Breed and sex differences in carcass composition have been studied by relating changes in major tissues to carcass weight (B a i l e y et al., 1966; B e r g and B u t t e r f i e l d , 1968). In contrast studies have also been made to investigate treatment response on component tissues on a fat-free basis ( B e r g and B u t t e r f i e l d , 1966; M u k h o t y and B e r g , 1971). The choice of different covariates has given birth to a controversial question of whether fat tissue should or should not be used as a covariate to evaluate treatment differences in carcass composition (Pa l s s o n ,
1967). The objective of the present research is (a) to elucidate breed and sex influence on relationships involving major bovine tissues and (b) to study the appropriateness of using common size dimension across breed or sex groups when three important carcass traits (muscle, muscle : bone ratio and percentage fat) are regressed, one at a time, on various control dimensions (muscle, bone, muscle plus bone, cold carcass weight).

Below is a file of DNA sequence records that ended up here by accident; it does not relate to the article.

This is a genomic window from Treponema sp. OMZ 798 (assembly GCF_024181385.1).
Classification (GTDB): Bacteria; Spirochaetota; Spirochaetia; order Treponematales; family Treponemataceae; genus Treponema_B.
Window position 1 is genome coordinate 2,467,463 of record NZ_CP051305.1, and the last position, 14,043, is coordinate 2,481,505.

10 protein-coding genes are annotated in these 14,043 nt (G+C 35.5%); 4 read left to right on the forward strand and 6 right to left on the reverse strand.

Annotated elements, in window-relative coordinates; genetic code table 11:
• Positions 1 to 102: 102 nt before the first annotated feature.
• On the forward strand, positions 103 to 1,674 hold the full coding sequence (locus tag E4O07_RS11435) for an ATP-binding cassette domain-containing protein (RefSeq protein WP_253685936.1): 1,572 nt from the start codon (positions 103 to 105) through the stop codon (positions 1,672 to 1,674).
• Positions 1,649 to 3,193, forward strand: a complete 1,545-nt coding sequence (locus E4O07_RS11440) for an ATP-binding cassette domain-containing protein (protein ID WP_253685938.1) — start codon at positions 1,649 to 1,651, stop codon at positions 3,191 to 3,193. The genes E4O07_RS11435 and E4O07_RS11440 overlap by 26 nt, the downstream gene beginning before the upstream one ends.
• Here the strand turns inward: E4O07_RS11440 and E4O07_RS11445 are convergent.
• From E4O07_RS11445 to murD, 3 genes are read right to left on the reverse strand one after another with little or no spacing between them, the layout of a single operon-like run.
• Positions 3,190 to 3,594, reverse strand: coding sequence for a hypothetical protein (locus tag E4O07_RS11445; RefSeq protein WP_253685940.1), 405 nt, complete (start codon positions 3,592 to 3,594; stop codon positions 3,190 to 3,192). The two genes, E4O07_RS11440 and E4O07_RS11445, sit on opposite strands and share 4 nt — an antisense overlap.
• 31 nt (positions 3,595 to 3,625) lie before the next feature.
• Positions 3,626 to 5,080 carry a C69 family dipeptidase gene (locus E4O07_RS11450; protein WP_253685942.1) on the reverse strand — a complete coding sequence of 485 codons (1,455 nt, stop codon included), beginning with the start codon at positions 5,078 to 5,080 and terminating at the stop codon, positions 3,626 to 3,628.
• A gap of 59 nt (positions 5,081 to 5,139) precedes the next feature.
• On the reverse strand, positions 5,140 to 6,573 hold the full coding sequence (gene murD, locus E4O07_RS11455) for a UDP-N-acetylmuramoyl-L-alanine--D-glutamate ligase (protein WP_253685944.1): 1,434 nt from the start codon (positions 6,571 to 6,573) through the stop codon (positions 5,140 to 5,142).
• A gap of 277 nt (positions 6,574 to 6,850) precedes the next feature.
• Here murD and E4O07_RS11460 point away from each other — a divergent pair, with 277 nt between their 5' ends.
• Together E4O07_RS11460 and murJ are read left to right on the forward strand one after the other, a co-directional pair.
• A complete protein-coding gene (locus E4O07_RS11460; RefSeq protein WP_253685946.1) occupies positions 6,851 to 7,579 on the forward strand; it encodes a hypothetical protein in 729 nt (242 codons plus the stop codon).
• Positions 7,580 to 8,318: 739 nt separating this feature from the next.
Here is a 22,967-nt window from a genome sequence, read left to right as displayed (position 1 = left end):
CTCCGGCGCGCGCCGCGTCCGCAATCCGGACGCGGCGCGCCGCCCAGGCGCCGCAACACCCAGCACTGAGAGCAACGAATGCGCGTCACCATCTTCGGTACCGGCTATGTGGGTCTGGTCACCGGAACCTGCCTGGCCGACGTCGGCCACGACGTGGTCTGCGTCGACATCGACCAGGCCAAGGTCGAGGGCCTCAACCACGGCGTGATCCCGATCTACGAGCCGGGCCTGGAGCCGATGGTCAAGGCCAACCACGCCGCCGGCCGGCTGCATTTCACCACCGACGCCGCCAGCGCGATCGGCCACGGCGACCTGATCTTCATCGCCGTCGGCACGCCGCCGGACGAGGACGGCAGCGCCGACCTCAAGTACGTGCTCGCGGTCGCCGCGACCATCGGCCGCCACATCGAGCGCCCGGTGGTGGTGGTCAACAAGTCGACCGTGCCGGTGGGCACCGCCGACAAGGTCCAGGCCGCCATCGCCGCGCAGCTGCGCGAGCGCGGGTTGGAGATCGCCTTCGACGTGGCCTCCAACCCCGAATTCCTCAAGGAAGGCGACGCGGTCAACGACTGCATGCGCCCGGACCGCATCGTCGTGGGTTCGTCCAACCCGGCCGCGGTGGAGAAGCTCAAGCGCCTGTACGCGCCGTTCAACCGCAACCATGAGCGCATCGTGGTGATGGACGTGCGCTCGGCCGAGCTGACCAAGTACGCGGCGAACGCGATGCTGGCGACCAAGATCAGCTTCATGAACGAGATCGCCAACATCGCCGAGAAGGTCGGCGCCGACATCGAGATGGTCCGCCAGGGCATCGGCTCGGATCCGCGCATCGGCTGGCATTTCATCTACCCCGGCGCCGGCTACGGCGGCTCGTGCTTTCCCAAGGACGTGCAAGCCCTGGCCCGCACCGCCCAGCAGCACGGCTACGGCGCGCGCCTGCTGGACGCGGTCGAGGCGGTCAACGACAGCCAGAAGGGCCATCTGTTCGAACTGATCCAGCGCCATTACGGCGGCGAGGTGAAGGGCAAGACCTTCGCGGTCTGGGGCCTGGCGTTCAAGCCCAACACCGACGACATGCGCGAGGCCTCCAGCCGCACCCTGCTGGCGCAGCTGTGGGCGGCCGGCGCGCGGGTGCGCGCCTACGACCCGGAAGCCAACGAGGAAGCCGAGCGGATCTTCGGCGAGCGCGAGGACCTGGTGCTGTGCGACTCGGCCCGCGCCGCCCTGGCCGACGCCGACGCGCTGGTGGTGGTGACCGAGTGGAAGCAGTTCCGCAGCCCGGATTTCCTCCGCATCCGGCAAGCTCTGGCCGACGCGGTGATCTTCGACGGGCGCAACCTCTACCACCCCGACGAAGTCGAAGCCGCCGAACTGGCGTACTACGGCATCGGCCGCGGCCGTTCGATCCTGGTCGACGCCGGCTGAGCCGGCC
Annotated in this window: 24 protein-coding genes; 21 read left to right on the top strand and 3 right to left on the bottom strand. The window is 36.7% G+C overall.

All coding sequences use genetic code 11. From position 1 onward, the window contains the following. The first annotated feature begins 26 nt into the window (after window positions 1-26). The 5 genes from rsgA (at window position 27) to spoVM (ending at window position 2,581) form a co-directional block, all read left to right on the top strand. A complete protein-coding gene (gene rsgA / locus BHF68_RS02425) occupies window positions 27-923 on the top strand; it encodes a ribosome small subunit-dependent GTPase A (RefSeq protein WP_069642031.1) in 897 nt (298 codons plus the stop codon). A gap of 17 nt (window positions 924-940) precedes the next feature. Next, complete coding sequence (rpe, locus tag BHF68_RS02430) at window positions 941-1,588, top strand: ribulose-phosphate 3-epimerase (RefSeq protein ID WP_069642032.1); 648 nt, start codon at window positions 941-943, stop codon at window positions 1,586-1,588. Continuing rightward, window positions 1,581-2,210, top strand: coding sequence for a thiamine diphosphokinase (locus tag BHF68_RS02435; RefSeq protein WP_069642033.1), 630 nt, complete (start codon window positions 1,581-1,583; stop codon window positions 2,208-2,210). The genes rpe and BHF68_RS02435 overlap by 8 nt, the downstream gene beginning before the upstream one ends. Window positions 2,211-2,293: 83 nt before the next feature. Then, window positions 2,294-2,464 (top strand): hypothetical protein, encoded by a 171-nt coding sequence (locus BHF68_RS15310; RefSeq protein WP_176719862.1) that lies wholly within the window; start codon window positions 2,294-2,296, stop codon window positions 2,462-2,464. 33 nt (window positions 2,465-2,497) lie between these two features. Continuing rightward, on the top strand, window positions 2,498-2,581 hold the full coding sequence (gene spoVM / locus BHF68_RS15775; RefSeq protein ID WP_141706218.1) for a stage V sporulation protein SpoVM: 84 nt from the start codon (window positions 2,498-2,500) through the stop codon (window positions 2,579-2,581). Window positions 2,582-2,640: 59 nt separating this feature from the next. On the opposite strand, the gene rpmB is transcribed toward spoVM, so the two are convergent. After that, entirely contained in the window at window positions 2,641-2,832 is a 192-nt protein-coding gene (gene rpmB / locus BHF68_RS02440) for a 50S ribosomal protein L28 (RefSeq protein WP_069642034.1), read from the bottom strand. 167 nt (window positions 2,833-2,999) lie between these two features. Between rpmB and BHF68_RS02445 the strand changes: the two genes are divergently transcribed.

Proceedings of the World Congress on Genetics Applied to Livestock Production, Volume 3, Madrid, Spain, 839–849, 1974
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